Could Ikea’s new sustainable shops make it the guardian of the UK high street?

Words by Ruby Gurdon and Helen Hughes
Date 2023-11-21

Ikea is a cultural icon beloved by consumers across the globe. The brand’s flat-pack furniture (and cryptic assembly instructions) are at the heart of many-a-home — and that’s just the start of the experience. The brand seamlessly embeds sustainability within its backroom through to its consumer-facing offering.

This is reflected in Ikea’s recently acquired shopping centre in Brighton, following one in west London last year.

It is truly exciting to see a brand that inspires such consumer affection, signalling that its future is on the fabled British high street. It has a real opportunity to revolutionise what consumers expect from a trip to the high street, blending its flare for creating unique shopping experiences while ensuring sustainability is always at its core.

Taking the pressure off consumers

Offering useful and practical solutions that consumers can easily adopt has generated its credibility in the sustainability space. Ikea doesn’t exhaust energy gushing about initiatives that seem distant or entirely irrelevant to consumer needs or its brand.

The Ikea innovation team works to deliver useful, affordable and sustainable products, making it easier for consumers to make sustainable choices, be it low-energy LED bulbs or water-saving shower heads.

This addresses both a me (saving the individual’s money and time) and a we (contributing to reducing water waste and carbon emissions) problem. The solution requires little thought or a significant behavioural change for the consumer to make a more sustainable purchase choice. Ikea does the heavy lifting, right down to the last detail.

Meanwhile, the store layout isn’t a whimsical add-on to the experience. The strategic open-plan blueprint allows consumers to visualise how they’ll use products in their homes, offering numerous behavioural nudges towards more sustainable habits.

Visualising an Ikea shopping centre

An Ikea shopping centre that stays true to the brand’s ethos will retain the focus on making it easier for consumers to make sustainable choices.

So far, the brand has given little away about its shopping centre design. But a glance at the transformation of the Grade II listed former Topshop Oxford Street building into a reusable store has sent expectations soaring. The unmissable, almost foreboding presence of Ikea’s beacon of sustainability — the blue reusable shopper — on Europe’s busiest shopping streets confirms that the brand plans to keep sustainability at its core.

This is not Ikea’s first foray on to the high street, with previous smaller outlets delivering modest results. However, they did provide a successful litmus test, arming the brand with crucial insights into consumer behaviours on the high street. This intel is a powerful asset for Ikea to leverage. It gives it tangible direction when it creates a shopping centre that accommodates consumer habits as they are now, with behavioural nudges embedded within the experience.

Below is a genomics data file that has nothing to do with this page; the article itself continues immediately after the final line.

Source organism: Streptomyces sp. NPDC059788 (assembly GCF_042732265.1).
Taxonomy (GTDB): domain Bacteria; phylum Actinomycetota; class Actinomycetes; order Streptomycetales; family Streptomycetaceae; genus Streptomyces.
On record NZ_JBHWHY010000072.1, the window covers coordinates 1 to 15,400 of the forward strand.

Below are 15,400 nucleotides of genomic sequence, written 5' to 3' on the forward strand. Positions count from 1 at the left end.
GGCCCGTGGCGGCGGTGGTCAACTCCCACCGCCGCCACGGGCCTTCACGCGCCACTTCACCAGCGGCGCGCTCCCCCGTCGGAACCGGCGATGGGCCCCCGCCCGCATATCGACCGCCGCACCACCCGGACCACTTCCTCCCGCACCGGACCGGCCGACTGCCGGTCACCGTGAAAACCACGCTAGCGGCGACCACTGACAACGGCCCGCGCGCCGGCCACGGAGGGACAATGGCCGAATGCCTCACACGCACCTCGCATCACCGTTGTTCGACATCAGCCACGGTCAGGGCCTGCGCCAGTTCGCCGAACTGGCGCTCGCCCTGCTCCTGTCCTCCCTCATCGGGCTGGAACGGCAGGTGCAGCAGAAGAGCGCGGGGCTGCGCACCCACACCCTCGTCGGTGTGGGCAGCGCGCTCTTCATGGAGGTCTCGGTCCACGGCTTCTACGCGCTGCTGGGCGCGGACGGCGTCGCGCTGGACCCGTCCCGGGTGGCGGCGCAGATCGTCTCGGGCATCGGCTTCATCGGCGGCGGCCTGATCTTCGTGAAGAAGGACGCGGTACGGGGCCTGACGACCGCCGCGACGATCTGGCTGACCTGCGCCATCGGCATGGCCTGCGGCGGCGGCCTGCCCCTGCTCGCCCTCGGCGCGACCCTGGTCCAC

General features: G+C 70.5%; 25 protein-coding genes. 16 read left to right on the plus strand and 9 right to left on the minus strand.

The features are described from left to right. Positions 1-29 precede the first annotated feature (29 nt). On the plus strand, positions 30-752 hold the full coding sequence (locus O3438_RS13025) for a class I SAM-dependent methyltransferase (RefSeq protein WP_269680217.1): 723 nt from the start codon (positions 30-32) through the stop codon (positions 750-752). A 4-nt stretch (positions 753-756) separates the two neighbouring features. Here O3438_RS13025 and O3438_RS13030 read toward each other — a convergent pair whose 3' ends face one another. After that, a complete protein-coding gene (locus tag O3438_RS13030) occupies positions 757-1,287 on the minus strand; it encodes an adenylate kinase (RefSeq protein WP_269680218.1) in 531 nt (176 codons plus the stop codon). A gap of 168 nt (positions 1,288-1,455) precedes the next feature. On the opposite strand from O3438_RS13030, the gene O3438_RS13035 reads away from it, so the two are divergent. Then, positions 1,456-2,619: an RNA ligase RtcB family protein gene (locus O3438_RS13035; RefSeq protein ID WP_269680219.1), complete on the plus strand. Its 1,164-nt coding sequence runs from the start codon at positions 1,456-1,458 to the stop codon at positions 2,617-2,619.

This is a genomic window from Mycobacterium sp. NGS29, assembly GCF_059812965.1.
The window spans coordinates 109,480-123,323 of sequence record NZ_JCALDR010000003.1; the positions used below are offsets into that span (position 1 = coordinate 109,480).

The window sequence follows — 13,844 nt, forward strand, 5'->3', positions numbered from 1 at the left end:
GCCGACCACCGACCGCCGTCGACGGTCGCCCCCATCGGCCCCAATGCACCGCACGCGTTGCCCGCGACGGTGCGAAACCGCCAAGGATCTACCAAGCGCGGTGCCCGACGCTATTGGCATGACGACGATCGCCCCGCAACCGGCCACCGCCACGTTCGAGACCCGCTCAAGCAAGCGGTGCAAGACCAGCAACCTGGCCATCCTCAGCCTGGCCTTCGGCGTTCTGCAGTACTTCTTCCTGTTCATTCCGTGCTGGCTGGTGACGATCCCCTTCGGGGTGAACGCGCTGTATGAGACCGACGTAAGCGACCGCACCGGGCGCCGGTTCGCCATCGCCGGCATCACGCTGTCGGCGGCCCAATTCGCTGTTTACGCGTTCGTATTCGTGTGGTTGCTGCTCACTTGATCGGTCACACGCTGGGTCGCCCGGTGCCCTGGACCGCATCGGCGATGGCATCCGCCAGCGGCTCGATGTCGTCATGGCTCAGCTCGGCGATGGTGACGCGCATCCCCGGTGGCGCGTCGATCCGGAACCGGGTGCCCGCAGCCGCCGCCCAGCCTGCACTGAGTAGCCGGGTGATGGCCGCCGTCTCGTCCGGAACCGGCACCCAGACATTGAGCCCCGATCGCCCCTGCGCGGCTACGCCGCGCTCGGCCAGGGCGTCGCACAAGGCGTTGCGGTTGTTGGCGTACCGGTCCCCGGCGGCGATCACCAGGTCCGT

Inspiration beyond its sector

Ikea’s new role as guardian of the UK’s shopping centres gives the brand a unique opportunity to inspire significant change across the wider retail sector. While the brand was isolated on its own sites, its sustainability initiatives captured headlines and wider public interest.

Its #BringBackFriday campaign encouraged consumers to return old furniture to be repaired, upcycled or exchanged for a voucher (where Ikea would take responsibility for recycling the material). This highly visible and timely programme set a blueprint for other brands to follow to make a real impact with any sustainable initiatives. It’s a simple two-step plan: identify your biggest environmental impact and subsequently provide a solution that keeps the consumer engaging with the brand.

As Ikea takes on the landlord mantle, it can advocate for the brands within its shopping centres to take a similar approach to their own environmental impact. We’ll see brands more widely create activations that physically manifest their sustainability credentials, the knock-on effect being that consumers have more opportunities to engage with (and understand) what a brand’s wider sustainable ambitions actually are.

Stoking a green revival

Ikea is tackling the ‘death of the high street’ head-on. It has identified an opportunity to revive our high streets by leaning heavily into its principle of delivering unique and engaging in-store shopping experiences in a welcoming and community-centric environment.

Sustainability for Ikea has become so intrinsic to the brand’s identity its shopping centres will likely become hubs for this purpose. Housing retailers where sustainable initiatives underpin all other brand drivers. Recreating the high street experience, where consumers can easily make choices that are better for the environment.

First published in The Drum.